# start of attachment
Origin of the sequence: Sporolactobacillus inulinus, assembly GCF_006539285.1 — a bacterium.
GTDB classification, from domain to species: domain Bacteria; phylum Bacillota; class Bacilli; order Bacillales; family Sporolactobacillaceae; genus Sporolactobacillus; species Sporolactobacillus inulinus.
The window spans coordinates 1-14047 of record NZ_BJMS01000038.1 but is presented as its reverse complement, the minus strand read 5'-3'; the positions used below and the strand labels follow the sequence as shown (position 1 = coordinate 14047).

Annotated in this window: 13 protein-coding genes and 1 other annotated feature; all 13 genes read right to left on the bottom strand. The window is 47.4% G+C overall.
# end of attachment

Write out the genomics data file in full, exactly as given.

Origin of the sequence: Sporolactobacillus inulinus, assembly GCF_006539285.1 — a bacterium.
GTDB classification, from domain to species: domain Bacteria; phylum Bacillota; class Bacilli; order Bacillales; family Sporolactobacillaceae; genus Sporolactobacillus; species Sporolactobacillus inulinus.
The window spans coordinates 1-14047 of record NZ_BJMS01000038.1 but is presented as its reverse complement, the minus strand read 5'-3'; the positions used below and the strand labels follow the sequence as shown (position 1 = coordinate 14047).

Annotated in this window: 13 protein-coding genes and 1 other annotated feature; all 13 genes read right to left on the bottom strand. The window is 47.4% G+C overall.